Founded in 1999, The Committee for Accessible AIDS Treatment (CAAT) is a coalition of affected individuals and organizations from the legal, health, settlement, and HIV/AIDS sectors joining force to promote the health and wellbeing of marginalized people living with HIV/AIDS (PHA) who are facing treatment and service access barriers. It plays an important role in advancing PHA capacity building programs, education, training, research, service coordination, and advocacy on issues related to HIV/AIDS, immigration, and service access.
In 2022, faced with changing needs and resources challenges impacting our communities in the midst of the pandemic, CAAT embarked on a process to redefine its strategic plan and operational model. To support this work, Alvenco Consulting was commissioned to conduct a community needs assessment to (1) Identify and prioritize the needs of racialized/newcomer communities served by CAAT to inform programs, policies and services; and (2) Provide options and recommendations to guide the governance and operational structure for CAAT’s future.
The assessment involved Virtual Community Consultation Sessions and an online survey that collected input from over 80 respondents, including CAAT program participants, ethno-specific ASOs, community partner agencies, Program associates and peer facilitators, and current and former staff.
The consultation identified key strengths and community program needs, including:
- A strong sense of community and belonging was voiced across all stakeholder groups.
- Appreciation for CAAT’s inclusion and engagement of diverse communities, capacity building, advocacy, empowerment, and implementation of GIPA/MEPA principles.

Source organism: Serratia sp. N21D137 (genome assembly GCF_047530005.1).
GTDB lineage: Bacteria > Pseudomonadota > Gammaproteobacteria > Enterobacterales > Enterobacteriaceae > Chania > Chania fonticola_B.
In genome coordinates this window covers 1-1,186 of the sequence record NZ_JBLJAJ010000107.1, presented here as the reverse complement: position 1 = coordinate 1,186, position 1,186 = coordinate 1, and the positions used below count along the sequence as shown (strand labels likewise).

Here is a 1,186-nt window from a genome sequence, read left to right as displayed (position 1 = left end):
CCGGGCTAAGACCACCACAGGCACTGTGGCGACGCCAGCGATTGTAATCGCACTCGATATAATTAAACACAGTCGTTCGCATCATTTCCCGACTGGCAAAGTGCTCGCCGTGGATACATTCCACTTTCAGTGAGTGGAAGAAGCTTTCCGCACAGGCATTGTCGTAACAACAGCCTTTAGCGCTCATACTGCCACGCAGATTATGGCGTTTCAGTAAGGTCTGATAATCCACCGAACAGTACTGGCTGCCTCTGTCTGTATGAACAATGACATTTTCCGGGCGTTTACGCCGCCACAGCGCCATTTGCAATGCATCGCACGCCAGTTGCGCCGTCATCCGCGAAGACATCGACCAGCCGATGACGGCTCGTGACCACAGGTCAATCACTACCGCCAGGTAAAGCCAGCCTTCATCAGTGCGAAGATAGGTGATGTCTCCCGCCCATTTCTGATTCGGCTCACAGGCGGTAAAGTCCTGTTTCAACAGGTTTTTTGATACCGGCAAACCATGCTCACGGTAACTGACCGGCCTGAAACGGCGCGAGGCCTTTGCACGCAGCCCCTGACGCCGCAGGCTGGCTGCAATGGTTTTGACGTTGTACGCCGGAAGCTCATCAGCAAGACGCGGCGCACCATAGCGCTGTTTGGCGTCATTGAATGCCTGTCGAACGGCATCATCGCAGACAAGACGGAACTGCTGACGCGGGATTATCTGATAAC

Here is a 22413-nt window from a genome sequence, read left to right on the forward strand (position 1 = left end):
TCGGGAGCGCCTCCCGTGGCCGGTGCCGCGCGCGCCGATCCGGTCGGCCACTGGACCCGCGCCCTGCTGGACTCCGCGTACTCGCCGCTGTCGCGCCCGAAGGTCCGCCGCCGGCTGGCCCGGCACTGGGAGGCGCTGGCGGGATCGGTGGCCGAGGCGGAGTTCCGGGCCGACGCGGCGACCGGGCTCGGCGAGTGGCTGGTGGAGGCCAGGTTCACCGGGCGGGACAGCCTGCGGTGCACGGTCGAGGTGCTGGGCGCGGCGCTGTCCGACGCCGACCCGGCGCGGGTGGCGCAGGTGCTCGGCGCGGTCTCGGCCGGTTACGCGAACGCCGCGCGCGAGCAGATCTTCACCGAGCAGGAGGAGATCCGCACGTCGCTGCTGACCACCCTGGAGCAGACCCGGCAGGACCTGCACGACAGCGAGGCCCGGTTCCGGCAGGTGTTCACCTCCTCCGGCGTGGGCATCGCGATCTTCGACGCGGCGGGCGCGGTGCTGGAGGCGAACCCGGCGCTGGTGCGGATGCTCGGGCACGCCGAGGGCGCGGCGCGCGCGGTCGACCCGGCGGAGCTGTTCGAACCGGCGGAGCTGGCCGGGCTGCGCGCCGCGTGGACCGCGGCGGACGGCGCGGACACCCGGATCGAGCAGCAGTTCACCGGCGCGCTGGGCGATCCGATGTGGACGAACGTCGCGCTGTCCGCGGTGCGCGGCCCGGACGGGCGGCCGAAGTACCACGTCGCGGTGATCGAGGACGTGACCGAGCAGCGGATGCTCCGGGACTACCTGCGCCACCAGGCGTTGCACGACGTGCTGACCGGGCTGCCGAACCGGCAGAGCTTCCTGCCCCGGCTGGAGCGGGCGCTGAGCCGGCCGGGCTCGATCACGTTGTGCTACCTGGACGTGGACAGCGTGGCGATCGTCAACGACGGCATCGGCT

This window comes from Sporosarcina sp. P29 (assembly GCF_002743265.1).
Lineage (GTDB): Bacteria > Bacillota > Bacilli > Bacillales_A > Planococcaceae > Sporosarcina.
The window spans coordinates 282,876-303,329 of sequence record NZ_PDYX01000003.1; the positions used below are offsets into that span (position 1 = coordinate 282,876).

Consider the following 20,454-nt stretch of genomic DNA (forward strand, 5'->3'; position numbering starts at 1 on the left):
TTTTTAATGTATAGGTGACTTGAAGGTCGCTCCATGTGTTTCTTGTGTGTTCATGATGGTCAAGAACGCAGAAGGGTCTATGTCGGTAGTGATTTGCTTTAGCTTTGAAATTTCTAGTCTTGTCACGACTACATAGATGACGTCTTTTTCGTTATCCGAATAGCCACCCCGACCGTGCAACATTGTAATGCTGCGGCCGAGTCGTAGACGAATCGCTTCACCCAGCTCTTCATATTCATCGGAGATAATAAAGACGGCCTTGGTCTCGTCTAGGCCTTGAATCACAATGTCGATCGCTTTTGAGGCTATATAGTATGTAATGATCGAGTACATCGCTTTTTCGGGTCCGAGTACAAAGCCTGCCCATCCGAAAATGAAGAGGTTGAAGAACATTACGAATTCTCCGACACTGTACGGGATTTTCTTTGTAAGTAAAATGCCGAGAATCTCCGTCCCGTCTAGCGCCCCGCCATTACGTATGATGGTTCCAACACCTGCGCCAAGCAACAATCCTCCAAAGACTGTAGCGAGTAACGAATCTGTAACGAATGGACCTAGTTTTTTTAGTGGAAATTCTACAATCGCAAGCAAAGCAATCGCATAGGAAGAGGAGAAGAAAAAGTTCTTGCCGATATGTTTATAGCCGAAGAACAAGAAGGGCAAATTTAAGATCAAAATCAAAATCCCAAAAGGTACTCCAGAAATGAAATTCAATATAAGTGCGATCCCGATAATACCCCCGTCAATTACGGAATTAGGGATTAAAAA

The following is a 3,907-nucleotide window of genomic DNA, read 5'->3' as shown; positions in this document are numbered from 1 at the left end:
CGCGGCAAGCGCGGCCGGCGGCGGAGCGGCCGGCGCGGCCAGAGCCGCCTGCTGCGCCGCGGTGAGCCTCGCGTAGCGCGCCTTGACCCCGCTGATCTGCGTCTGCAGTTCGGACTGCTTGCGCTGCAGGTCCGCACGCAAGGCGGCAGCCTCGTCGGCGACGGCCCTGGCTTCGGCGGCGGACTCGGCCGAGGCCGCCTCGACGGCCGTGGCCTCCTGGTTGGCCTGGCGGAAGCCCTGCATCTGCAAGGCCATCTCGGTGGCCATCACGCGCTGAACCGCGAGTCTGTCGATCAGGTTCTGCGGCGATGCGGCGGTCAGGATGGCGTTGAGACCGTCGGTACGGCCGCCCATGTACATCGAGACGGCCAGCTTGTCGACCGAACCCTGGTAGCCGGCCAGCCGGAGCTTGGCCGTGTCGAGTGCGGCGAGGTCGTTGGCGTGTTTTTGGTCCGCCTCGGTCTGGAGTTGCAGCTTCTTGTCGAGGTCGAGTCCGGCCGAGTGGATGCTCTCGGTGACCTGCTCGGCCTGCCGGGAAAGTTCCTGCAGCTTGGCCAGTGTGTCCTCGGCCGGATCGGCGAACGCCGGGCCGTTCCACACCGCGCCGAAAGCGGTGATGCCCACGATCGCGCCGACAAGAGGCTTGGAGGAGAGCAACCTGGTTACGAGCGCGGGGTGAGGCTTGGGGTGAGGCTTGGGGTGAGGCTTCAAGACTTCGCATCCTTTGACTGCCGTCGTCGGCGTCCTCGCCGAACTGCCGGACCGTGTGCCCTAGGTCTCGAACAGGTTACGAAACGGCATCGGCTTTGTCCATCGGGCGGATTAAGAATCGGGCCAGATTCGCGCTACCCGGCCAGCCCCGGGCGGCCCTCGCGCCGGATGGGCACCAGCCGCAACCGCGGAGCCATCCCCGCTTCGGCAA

- CAAT’s capacity building programs and activities had a significant positive impact on people’s lives.
- Call for increased programming for linguistically diverse community members.
- Call for creation for increased safe spaces for those affected by HIV/AIDS (including children of parents living with HIV/AIDS).
- Call for increased mental health and substance use programming.
Findings also indicated several internal and external challenges and constraints:
- Recruitment practices were not always effective.
- Some program content required updating.
- The fragmented nature of the HIV/AIDS sector, and healthcare, social service, and immigration systems poses challenges for CAAT to effectively do its work.
- The COVID-19 pandemic impacted people’s ability to maintain connections to the CAAT community.
- All stakeholder groups noted the need for CAAT to modify its governance and operational model.
Key recommendations emerged from the consultation process include:
- Seek and secure new funding to improve adaptability to meet emerging needs of the people its serves.
- CAAT should become an independent organization to improve clarity and effectiveness on its governance structures, accountability measures and succession planning.
- Clarify and Communicate An Organizational Mandate that is informed and driven by greater and meaningful involvement of the communities it serves.
- Strengthen and Develop Partnerships with stakeholders beyond the HIV/AIDS sector.Refine The Program Delivery Model to ensure responsiveness to current and emerging community needs.
- Expand programming to serve communities with high needs, including but not limited to people affected by HIV/AIDS, newcomers, racialized communities, linguistically diverse communities, people with mental health needs, people who use substances, people living with disabilities, people experiencing homelessness or precarious housing conditions, and youth.